Saudi oil attacks: Nato chief 'extremely concerned' about escalation
The head of the Nato military alliance has said he is extremely concerned that tensions will escalate after an attack on Saudi oil facilities.
Jens Stoltenberg also said Iran was "destabilising the whole region".
Earlier on Monday, the US released satellite images showing damage from the weekend's "unprecedented" strikes, which it has pinned on Iran.
Iran denies involvement, with President Hassan Rouhani calling the attack a reciprocal act by the "Yemeni people".
Yemen's Houthi rebels - who are aligned with Iran - have claimed responsibility.
- Images show detail of attacks on Saudi oil sites
- Attack on Saudis destabilises already volatile region
However, the US has cast doubt on their ability to carry out strikes of this magnitude and accuracy without assistance.
The Saudi-led military coalition in Yemen, which is in direct conflict with the Houthis, believes Iran provided the weapons.
"We call on all parties to prevent any such attacks occurring again because that can have negative consequences for the whole region, and we are also extremely concerned about a risk of escalation," Mr Stoltenberg told the AFP news agency in an interview.
How unusual was this attack?
The Houthis have launched attacks on Saudi soil before, including on oil pipelines.
But this attack was on a much bigger scale, hitting the world's biggest oil-processing plant and another oil field.
The knock-on effect was a 5% cut in global oil supplies and soaring prices.
Experts say it could take weeks before the facilities are fully functioning again.
What is the US saying?
US President Donald Trump, who over the weekend stopped short of directly accusing Iran, said on Monday that it looked like it was behind the attack.
But he added: "We want to find definitively who did this."
He also said the US was "more prepared than anyone" for conflict, but would rather avoid it.
In a series of tweets, US Defence Secretary Mark Esper accused Iran of undermining "the international rules-based order".
Iran has discounted the possibility of a meeting between President Rouhani and President Trump on the sidelines of the United Nations General Assembly next week.
There had previously been speculation that they could meet to defuse tensions.
How have others reacted?
UN Yemen envoy Martin Griffiths told the Security Council on Monday it was "not entirely clear" who was behind the strike but that it had increased the chances of a regional conflict.
In the UK, Foreign Secretary Dominic Raab also highlighted the uncertainty, while calling the act a "wanton violation of international law".
China and the European Union have, separately, urged restraint.
What happened to oil markets?
The oil price saw its biggest one-day rise since the 1991 Gulf War, soaring 20% but falling back later.
The international benchmark used by traders, Brent crude, jumped to $71.95 (£57.53) a barrel at one point.
Prices eased after President Trump authorised a possible release of US reserves.
US Energy Secretary Rick Perry told business channel CNBC that it was too early to tell if this would be necessary.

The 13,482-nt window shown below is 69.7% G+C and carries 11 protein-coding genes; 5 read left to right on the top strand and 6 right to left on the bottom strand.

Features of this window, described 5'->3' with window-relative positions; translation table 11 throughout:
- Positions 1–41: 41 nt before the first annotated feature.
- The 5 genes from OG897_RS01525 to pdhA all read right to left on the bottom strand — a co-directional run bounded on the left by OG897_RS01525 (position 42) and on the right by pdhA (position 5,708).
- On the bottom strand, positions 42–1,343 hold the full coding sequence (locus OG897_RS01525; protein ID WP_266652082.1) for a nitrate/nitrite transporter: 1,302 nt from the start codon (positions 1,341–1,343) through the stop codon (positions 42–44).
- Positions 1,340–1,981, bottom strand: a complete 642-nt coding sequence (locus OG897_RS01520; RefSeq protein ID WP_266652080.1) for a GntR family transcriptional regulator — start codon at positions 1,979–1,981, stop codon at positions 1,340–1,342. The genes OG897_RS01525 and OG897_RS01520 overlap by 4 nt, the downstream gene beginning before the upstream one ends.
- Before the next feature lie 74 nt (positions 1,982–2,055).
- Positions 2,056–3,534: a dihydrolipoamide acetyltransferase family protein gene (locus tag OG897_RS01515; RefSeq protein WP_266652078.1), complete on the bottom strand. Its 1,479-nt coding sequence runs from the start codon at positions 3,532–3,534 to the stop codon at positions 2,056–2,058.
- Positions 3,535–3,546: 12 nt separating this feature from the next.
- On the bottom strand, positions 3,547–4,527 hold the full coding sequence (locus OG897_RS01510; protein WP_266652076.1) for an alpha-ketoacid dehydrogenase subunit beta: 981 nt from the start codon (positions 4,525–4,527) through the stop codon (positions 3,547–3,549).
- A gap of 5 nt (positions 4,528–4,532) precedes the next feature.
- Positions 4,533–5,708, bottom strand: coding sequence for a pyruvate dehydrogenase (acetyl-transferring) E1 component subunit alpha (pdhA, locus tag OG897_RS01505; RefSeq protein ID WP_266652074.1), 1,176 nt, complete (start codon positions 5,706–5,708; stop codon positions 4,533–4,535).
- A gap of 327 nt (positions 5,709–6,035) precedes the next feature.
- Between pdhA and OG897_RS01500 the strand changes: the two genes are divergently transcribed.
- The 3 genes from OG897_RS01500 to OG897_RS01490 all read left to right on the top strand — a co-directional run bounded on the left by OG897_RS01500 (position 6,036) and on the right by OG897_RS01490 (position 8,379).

There are concerns that higher prices could continue if tensions worsen further. Mr Trump has tried to downplay the impact on the market.
How did the attacks unfold?
The attacks targeted Abqaiq, the site of the world's largest oil processing plant, run by the Saudi state oil company, Aramco, and the Khurais oilfield.
Khurais is the closest of the targets to the Yemen border, but is still a considerable 770km (480 miles) away.
US officials said there were 19 points of impact on the targets, which could have come from a mix of drones and cruise missiles.
They have told media outlets that they believe the attacks did not originate from Houthi-controlled territory in Yemen, which lies to the south-west of the Saudi oil facilities, and instead were launched from the north or north-west.
The officials said that could suggest launch sites in the northern Gulf, Iran or Iraq but no conclusive evidence has been provided.
Iraq denied at the weekend that the attacks were launched from its territory. Prime Minister Adel Abdul Mahdi said the US assured him in a phone call on Monday that it backed Iraq's position.
Why Saudi Arabia and Iran are bitter rivals
Saudi Arabia and Iran are locked in a fierce struggle for regional dominance.
The decades-old feud is exacerbated by religious differences. They each follow one of the two main branches of Islam - Iran is largely Shia Muslim, while Saudi Arabia sees itself as the leading Sunni Muslim power.
The two countries are not directly fighting but they are engaged in a variety of proxy wars (conflicts where they support rival sides and militias) around the region.
Why might the Houthis have attacked Saudi Arabia?
The Houthis have repeatedly launched rockets, missiles and drones at populated areas in Saudi Arabia. The attacks have left at least four civilians dead.
The Yemen conflict escalated in March 2015, when the Houthis seized control of much of the west of the country and forced President Abdrabbuh Mansour Hadi to flee abroad.
Saudi Arabia and allies then began an air campaign aimed at restoring Mr Hadi's government.
The UN says the conflict has claimed the lives of at least 7,290 civilians and left 80% of the population - 24 million people - in need of humanitarian assistance or protection, including 10 million who rely on food aid to survive.